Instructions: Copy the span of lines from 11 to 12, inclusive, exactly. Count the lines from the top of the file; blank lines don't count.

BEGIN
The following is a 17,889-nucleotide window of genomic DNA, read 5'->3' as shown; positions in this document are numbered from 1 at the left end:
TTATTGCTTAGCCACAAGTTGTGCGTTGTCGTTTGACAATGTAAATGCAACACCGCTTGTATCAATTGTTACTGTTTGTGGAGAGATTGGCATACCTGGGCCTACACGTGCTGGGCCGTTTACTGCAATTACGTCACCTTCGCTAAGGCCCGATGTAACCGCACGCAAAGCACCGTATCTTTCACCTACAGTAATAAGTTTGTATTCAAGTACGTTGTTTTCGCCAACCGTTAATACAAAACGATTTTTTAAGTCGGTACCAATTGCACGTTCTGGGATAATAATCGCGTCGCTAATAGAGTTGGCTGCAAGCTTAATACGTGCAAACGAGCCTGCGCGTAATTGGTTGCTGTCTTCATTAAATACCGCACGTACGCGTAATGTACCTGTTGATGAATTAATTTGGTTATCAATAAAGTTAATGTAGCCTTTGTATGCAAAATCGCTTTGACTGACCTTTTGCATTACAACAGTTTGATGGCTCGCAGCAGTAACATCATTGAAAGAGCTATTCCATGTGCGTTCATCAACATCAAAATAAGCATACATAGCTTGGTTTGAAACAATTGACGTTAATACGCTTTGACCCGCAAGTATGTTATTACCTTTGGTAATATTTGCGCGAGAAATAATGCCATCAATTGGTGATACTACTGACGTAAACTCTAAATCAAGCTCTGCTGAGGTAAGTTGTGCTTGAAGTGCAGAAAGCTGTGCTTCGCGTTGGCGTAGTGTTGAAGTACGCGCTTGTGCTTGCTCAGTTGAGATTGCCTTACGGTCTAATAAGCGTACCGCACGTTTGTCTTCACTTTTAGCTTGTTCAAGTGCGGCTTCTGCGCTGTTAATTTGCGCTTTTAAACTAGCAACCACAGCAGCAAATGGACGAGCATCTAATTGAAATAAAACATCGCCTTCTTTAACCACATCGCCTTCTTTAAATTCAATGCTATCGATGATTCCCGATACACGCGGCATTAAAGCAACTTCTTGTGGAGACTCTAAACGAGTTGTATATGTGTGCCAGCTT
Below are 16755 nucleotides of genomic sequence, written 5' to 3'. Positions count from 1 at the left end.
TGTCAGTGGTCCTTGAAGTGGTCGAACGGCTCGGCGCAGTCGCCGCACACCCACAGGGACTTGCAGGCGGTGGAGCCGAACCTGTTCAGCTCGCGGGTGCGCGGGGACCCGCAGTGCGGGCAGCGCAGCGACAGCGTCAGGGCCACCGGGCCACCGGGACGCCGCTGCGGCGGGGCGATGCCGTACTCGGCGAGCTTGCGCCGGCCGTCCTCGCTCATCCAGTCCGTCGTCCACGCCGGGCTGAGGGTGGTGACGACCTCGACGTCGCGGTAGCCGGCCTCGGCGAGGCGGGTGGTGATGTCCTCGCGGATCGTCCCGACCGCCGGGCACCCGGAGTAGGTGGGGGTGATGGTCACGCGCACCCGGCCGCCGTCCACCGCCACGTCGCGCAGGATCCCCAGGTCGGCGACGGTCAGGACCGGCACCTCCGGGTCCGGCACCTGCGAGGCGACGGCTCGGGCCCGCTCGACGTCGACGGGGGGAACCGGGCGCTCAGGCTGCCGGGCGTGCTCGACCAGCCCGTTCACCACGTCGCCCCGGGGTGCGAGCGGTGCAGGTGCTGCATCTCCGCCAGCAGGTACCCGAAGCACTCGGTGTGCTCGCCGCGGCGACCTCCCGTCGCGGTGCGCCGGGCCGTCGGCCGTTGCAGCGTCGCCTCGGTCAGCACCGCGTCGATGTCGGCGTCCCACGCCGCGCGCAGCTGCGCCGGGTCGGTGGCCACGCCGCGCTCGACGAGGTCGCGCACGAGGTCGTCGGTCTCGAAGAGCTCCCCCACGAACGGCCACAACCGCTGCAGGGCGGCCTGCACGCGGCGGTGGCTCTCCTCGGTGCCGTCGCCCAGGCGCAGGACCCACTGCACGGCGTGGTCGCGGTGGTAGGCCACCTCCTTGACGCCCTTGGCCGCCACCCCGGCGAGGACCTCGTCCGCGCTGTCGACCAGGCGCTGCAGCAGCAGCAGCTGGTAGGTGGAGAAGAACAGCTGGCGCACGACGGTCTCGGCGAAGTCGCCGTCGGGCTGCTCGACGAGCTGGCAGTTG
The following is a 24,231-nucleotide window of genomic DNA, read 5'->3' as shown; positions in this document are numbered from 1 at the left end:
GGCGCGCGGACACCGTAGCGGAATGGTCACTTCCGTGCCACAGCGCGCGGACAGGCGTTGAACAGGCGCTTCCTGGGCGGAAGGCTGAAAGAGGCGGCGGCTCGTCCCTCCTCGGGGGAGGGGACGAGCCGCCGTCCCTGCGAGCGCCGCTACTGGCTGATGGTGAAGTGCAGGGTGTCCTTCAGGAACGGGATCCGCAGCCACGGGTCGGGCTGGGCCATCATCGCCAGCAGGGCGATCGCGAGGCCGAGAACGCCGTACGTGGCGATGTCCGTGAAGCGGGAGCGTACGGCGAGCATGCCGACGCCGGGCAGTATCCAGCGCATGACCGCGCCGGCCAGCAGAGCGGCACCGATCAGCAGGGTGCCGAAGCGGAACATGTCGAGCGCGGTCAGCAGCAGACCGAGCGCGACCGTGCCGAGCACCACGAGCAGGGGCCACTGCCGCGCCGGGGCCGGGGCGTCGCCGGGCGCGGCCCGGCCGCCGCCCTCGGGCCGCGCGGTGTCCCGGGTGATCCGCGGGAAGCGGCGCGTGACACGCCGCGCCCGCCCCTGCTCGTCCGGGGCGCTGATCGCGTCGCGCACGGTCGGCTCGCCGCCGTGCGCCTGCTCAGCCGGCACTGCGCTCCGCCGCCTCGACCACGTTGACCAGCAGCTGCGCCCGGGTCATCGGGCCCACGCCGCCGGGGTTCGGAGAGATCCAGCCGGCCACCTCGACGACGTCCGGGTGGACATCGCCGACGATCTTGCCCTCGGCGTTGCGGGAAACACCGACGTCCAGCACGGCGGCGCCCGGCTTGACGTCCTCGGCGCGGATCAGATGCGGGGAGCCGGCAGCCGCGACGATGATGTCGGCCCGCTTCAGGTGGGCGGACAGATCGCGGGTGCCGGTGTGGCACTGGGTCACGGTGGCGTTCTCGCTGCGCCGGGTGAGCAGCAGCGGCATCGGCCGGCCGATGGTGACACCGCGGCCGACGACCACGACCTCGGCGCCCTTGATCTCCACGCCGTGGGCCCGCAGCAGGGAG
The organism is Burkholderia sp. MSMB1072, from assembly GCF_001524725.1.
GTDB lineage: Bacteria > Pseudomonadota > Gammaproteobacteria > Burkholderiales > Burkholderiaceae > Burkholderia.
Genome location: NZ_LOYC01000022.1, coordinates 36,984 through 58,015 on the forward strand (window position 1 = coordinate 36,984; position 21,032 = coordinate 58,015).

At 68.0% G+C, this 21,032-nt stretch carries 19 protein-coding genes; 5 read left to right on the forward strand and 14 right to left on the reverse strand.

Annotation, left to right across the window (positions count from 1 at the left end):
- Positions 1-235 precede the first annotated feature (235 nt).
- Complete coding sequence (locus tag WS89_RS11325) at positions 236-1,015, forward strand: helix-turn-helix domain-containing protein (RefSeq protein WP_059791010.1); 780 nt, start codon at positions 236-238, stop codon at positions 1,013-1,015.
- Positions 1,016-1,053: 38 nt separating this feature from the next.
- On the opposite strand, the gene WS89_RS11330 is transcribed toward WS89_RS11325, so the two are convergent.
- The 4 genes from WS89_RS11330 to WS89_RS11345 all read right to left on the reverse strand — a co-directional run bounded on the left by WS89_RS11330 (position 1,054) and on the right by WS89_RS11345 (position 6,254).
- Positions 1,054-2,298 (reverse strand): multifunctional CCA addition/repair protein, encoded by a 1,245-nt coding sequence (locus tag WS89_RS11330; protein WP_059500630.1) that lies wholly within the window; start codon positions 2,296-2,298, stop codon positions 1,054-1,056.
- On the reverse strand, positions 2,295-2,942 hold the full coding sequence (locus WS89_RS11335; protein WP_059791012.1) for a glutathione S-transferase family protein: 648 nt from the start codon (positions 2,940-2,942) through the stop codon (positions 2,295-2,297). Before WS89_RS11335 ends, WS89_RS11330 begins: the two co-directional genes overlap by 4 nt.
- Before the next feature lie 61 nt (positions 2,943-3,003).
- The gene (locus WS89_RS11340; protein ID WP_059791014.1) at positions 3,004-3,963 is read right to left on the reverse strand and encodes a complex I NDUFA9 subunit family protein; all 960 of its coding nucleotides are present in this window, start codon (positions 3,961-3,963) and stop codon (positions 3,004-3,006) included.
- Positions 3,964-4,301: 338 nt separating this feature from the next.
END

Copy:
Annotation, left to right across the window (positions count from 1 at the left end):
- Positions 1-235 precede the first annotated feature (235 nt).